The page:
Constitutional Law and Public Law

Many students come to law school with the strong desire to learn about the important constitutional questions of the day.  While some students have a general interest in constitutional law, others are more interested in specific areas such as civil rights, education law, election law, family law and poverty law that are governed by constitutional, statutory and administrative law.  And a significant number of students come to law school to prepare for a career in criminal justice.  UCI Law has rich curricular offerings designed to satisfy students with these interests and to allow students to explore the interconnections among these areas of law.

Courses

The first year curriculum at UCI Law provides a strong grounding in public law.  Constitutional Analysis familiarizes students with the constitutional framework that governs domestic law and the methods of analysis employed by judges in interpreting the constitution.  Statutory Analysis introduces students to the major concepts of the substantive criminal law while also providing students with the statutory interpretation skills that are necessary to navigate the complex statutes that govern many areas of public law including election law and civil rights.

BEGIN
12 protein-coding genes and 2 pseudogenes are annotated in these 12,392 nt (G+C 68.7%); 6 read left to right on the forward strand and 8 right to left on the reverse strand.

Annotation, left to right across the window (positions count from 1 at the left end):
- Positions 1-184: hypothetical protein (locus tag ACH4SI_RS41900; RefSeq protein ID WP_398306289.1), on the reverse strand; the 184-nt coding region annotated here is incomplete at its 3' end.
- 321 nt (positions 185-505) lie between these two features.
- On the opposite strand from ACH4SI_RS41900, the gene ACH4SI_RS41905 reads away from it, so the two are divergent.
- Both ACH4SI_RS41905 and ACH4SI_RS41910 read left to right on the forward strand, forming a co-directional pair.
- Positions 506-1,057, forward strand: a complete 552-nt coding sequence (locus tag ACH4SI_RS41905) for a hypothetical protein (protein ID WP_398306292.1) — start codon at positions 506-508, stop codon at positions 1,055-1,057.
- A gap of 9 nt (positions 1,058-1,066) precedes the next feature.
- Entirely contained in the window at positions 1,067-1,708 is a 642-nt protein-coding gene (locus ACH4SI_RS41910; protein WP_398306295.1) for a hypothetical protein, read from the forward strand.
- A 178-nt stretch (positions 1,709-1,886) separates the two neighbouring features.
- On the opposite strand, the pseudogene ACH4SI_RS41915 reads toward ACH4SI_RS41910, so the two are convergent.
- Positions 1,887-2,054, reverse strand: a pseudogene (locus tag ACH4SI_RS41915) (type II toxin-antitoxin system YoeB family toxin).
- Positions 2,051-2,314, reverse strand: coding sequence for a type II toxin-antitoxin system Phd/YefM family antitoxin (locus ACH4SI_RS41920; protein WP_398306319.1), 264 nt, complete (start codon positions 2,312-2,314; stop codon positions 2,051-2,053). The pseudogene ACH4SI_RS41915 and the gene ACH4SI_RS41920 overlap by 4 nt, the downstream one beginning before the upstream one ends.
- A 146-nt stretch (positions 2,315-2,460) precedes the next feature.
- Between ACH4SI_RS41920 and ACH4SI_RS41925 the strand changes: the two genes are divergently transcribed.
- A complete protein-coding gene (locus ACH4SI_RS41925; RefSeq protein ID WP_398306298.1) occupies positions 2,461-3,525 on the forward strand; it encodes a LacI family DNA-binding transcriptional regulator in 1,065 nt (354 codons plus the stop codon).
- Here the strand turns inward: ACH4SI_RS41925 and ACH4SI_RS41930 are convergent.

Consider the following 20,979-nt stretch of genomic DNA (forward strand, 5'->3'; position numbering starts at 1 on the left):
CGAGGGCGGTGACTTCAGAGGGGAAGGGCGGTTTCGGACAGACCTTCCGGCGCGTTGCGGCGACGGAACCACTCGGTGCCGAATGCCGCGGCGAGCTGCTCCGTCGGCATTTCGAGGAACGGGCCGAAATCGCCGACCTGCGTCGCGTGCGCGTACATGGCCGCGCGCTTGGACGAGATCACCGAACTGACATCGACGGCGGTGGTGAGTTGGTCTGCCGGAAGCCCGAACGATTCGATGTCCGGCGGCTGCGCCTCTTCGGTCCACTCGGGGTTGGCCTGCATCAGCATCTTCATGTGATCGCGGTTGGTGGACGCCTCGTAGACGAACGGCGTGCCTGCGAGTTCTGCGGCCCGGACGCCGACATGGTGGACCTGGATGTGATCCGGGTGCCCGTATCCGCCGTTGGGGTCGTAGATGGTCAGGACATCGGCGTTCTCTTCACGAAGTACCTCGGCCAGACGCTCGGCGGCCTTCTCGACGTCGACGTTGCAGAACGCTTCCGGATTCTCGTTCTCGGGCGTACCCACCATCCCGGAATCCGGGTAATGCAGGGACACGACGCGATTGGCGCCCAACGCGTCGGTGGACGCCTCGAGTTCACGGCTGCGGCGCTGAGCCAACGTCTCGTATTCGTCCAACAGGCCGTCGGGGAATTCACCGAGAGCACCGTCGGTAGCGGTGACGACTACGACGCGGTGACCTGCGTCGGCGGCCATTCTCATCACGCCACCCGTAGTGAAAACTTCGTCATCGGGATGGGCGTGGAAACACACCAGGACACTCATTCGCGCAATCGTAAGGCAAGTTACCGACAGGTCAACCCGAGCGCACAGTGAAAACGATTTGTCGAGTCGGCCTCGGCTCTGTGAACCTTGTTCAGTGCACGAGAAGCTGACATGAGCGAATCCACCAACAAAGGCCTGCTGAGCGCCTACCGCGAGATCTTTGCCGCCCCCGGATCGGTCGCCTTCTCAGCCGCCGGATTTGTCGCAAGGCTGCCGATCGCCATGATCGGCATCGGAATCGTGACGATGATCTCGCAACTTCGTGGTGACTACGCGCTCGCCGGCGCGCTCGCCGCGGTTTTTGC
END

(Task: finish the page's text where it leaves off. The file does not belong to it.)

Students can build on this foundation with upper-division courses that further their understanding of federal litigation and specific constitutional issues, such as Federal Courts, First Amendment Law and Criminal Procedure, or than help them delve into specific areas of public law such as Election Law, National Security Law, Education Law, Family Law and Civil Rights Litigation. 

Hands-On Learning and Public Service

At UCI Law, students can get real-world experience in many areas of public law through clinics and they can provide related public service through pro bono work.  In the Appellate Advocacy Clinic, students represent a client in an appeal to the Ninth Circuit Court of Appeals. This involves meeting the client and investigating the issues on appeal, reviewing the trial record, developing and researching a theory and writing an Opening Brief and Reply Brief before ultimately arguing the case before the Ninth Circuit. The substantive nature of the cases is often immigration (political asylum cases, cancellation of removal, ineffective assistance of counsel), although it can be prisoner § 1983 civil rights cases on behalf of inmates, or habeas cases.

In the Domestic Violence Clinic, students work directly with clients who are victims of domestic violence. Students represent domestic violence survivors in protection order and immigration cases, conduct community education in juvenile detention centers, and collaborate with community organizations.